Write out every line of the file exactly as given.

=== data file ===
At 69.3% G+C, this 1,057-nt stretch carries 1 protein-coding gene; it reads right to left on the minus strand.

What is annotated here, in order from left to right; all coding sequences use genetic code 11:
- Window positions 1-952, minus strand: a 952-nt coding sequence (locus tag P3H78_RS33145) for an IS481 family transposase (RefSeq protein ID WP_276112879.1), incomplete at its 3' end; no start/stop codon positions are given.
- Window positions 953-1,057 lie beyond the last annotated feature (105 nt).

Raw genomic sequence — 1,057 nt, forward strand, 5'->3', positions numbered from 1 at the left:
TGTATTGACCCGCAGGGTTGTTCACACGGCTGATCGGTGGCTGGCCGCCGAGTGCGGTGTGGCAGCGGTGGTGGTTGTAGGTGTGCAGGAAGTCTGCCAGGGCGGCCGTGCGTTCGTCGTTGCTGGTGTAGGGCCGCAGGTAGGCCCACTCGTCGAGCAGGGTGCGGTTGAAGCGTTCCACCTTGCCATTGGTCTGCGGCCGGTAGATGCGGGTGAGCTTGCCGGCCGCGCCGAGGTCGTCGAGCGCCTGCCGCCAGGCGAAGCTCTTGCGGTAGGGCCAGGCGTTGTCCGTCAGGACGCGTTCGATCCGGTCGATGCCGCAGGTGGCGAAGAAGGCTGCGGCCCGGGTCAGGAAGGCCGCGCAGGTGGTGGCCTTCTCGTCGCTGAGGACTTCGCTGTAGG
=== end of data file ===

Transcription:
At 69.3% G+C, this 1,057-nt stretch carries 1 protein-coding gene; it reads right to left on the minus strand.

What is annotated here, in order from left to right; all coding sequences use genetic code 11:
- Window positions 1-952, minus strand: a 952-nt coding sequence (locus tag P3H78_RS33145) for an IS481 family transposase (RefSeq protein ID WP_276112879.1), incomplete at its 3' end; no start/stop codon positions are given.
- Window positions 953-1,057 lie beyond the last annotated feature (105 nt).

Raw genomic sequence — 1,057 nt, forward strand, 5'->3', positions numbered from 1 at the left:
TGTATTGACCCGCAGGGTTGTTCACACGGCTGATCGGTGGCTGGCCGCCGAGTGCGGTGTGGCAGCGGTGGTGGTTGTAGGTGTGCAGGAAGTCTGCCAGGGCGGCCGTGCGTTCGTCGTTGCTGGTGTAGGGCCGCAGGTAGGCCCACTCGTCGAGCAGGGTGCGGTTGAAGCGTTCCACCTTGCCATTGGTCTGCGGCCGGTAGATGCGGGTGAGCTTGCCGGCCGCGCCGAGGTCGTCGAGCGCCTGCCGCCAGGCGAAGCTCTTGCGGTAGGGCCAGGCGTTGTCCGTCAGGACGCGTTCGATCCGGTCGATGCCGCAGGTGGCGAAGAAGGCTGCGGCCCGGGTCAGGAAGGCCGCGCAGGTGGTGGCCTTCTCGTCGCTGAGGACTTCGCTGTAGG